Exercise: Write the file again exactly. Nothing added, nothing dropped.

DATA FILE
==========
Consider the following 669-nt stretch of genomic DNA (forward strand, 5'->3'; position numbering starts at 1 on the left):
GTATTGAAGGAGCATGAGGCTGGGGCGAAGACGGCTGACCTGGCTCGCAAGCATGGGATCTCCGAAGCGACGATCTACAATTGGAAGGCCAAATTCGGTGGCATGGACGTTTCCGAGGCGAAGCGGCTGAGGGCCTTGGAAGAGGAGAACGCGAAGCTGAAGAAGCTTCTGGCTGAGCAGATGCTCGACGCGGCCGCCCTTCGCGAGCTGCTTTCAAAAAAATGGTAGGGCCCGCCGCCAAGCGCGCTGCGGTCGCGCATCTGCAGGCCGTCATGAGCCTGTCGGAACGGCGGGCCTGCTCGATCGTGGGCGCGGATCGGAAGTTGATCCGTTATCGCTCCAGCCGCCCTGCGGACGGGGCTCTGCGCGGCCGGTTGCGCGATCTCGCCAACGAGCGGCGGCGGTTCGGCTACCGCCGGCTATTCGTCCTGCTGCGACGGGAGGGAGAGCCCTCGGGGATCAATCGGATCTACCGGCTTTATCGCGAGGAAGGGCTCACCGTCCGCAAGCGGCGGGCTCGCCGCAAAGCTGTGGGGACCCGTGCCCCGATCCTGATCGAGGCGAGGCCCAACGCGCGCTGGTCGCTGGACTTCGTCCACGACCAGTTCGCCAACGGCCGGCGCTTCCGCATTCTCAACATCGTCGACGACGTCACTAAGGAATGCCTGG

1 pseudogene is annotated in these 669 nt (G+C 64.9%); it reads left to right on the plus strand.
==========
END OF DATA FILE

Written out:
Consider the following 669-nt stretch of genomic DNA (forward strand, 5'->3'; position numbering starts at 1 on the left):
GTATTGAAGGAGCATGAGGCTGGGGCGAAGACGGCTGACCTGGCTCGCAAGCATGGGATCTCCGAAGCGACGATCTACAATTGGAAGGCCAAATTCGGTGGCATGGACGTTTCCGAGGCGAAGCGGCTGAGGGCCTTGGAAGAGGAGAACGCGAAGCTGAAGAAGCTTCTGGCTGAGCAGATGCTCGACGCGGCCGCCCTTCGCGAGCTGCTTTCAAAAAAATGGTAGGGCCCGCCGCCAAGCGCGCTGCGGTCGCGCATCTGCAGGCCGTCATGAGCCTGTCGGAACGGCGGGCCTGCTCGATCGTGGGCGCGGATCGGAAGTTGATCCGTTATCGCTCCAGCCGCCCTGCGGACGGGGCTCTGCGCGGCCGGTTGCGCGATCTCGCCAACGAGCGGCGGCGGTTCGGCTACCGCCGGCTATTCGTCCTGCTGCGACGGGAGGGAGAGCCCTCGGGGATCAATCGGATCTACCGGCTTTATCGCGAGGAAGGGCTCACCGTCCGCAAGCGGCGGGCTCGCCGCAAAGCTGTGGGGACCCGTGCCCCGATCCTGATCGAGGCGAGGCCCAACGCGCGCTGGTCGCTGGACTTCGTCCACGACCAGTTCGCCAACGGCCGGCGCTTCCGCATTCTCAACATCGTCGACGACGTCACTAAGGAATGCCTGG

1 pseudogene is annotated in these 669 nt (G+C 64.9%); it reads left to right on the plus strand.